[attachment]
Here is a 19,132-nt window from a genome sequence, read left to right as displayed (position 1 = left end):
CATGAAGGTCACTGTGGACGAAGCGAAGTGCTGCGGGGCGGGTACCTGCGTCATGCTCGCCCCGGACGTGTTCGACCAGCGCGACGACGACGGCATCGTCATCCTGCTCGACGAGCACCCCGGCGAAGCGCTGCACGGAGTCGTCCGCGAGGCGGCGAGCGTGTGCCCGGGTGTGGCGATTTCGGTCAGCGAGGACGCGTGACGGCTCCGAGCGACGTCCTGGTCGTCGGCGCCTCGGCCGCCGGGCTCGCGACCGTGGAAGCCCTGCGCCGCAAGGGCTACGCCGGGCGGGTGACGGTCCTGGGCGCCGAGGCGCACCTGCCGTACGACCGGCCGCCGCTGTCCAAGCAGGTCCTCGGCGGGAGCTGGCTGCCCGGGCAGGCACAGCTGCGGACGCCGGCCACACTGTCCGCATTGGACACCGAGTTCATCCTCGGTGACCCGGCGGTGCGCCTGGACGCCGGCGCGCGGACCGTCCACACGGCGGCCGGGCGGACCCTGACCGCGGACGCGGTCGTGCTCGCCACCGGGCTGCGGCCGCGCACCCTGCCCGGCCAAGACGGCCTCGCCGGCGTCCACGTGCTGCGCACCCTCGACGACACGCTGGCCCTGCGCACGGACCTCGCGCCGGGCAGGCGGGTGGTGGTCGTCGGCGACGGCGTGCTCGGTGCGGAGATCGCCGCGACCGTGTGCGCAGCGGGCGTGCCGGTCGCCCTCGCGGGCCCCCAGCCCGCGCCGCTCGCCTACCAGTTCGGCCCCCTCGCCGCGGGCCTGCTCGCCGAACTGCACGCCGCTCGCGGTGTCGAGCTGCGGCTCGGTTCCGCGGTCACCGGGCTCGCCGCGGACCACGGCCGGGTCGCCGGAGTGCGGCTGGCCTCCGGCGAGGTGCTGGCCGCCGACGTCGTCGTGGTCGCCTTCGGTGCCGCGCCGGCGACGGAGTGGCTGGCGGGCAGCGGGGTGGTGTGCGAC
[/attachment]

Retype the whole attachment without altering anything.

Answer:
Here is a 19,132-nt window from a genome sequence, read left to right as displayed (position 1 = left end):
CATGAAGGTCACTGTGGACGAAGCGAAGTGCTGCGGGGCGGGTACCTGCGTCATGCTCGCCCCGGACGTGTTCGACCAGCGCGACGACGACGGCATCGTCATCCTGCTCGACGAGCACCCCGGCGAAGCGCTGCACGGAGTCGTCCGCGAGGCGGCGAGCGTGTGCCCGGGTGTGGCGATTTCGGTCAGCGAGGACGCGTGACGGCTCCGAGCGACGTCCTGGTCGTCGGCGCCTCGGCCGCCGGGCTCGCGACCGTGGAAGCCCTGCGCCGCAAGGGCTACGCCGGGCGGGTGACGGTCCTGGGCGCCGAGGCGCACCTGCCGTACGACCGGCCGCCGCTGTCCAAGCAGGTCCTCGGCGGGAGCTGGCTGCCCGGGCAGGCACAGCTGCGGACGCCGGCCACACTGTCCGCATTGGACACCGAGTTCATCCTCGGTGACCCGGCGGTGCGCCTGGACGCCGGCGCGCGGACCGTCCACACGGCGGCCGGGCGGACCCTGACCGCGGACGCGGTCGTGCTCGCCACCGGGCTGCGGCCGCGCACCCTGCCCGGCCAAGACGGCCTCGCCGGCGTCCACGTGCTGCGCACCCTCGACGACACGCTGGCCCTGCGCACGGACCTCGCGCCGGGCAGGCGGGTGGTGGTCGTCGGCGACGGCGTGCTCGGTGCGGAGATCGCCGCGACCGTGTGCGCAGCGGGCGTGCCGGTCGCCCTCGCGGGCCCCCAGCCCGCGCCGCTCGCCTACCAGTTCGGCCCCCTCGCCGCGGGCCTGCTCGCCGAACTGCACGCCGCTCGCGGTGTCGAGCTGCGGCTCGGTTCCGCGGTCACCGGGCTCGCCGCGGACCACGGCCGGGTCGCCGGAGTGCGGCTGGCCTCCGGCGAGGTGCTGGCCGCCGACGTCGTCGTGGTCGCCTTCGGTGCCGCGCCGGCGACGGAGTGGCTGGCGGGCAGCGGGGTGGTGTGCGAC